Judge orders Julian Assange to clean up after cat, pay bills

Judge orders Julian Assange to clean up after cat, pay bills

Judge orders Julian Assange to clean up after cat, pay bills

Wikileaks founder Julian Assange argued Monday that Ecuador's government is trying to force him out of that country's embassy in London with the goal of handing him over to the United States.

Relations between Assange and the South American country have been increasingly frosty of late, but Salvador told reporters last week Assange was welcome to stay in the embassy with the new rules.

During the hearing, Assange said the new rules were a sign Ecuador was trying to push him out, and said Ecuadorean President Lenin Moreno had already made a decision to end his asylum but had not yet officially given the order.

The rules also make clear that if Mr Assange does not properly feed and take care of his cat, the animal could be sent to the pound.

Ecuador's Foreign Minister Jose Valencia told Reuters last week that the government was "frustrated" by the lawsuit and that it would no longer intervene with British authorities on Assange's behalf.

Assange has been holed up in a small room in the Ecuadorian Embassy in London for more than six years, initially entering it to avoid extradition for a rape charge in Sweden.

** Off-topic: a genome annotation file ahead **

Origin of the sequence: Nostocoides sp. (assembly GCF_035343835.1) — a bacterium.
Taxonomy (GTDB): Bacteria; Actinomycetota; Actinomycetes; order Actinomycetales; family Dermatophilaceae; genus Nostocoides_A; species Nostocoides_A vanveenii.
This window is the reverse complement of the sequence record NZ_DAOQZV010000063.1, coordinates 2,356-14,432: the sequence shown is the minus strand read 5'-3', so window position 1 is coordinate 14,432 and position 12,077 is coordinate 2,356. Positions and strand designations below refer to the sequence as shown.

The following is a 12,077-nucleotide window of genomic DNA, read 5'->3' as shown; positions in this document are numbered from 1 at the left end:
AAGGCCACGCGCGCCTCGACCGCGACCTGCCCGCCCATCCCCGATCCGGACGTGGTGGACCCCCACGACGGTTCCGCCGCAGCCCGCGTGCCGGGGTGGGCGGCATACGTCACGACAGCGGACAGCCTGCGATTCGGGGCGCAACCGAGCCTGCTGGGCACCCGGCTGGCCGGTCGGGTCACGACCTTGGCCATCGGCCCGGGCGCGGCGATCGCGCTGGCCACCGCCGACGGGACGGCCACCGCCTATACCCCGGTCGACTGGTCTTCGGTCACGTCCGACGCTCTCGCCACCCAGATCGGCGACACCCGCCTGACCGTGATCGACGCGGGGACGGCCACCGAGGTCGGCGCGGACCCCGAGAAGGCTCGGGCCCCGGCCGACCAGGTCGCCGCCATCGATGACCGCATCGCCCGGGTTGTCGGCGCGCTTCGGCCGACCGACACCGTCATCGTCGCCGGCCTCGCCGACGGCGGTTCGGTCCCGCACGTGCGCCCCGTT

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WikiLeaks founder Julian Assange says the new rules are a veiled attempt to evict him from the embassy.

Assange spoke from the embassy via teleconference at the first hearing of a lawsuit in Quito that was initiated by his legal team against the Ecuadorean government.

Nonetheless, Assange remains wanted in Britain for jumping bail, and he also fears a possible US extradition based on his leaking of classified State Department documents.

Judge Karina Martinez ruled against Mr Assange, saying that the foreign ministry was in charge of determining his living conditions.

He remains wanted in the United Kingdom for jumping bail, and he also fears a possible extradition to the United States for leaking classified State Department documents.

Staff had complained of Assange riding a skateboard in the halls of the embassy, of playing soccer on the grounds and behaving aggressively with security personnel. If his asylum comes to an end, the British might confront him with an outstanding warrant for his arrest, and extradition to the USA means Assange could face charges related to the Espionage Act due to Wikileaks' publication of sensitive government information.

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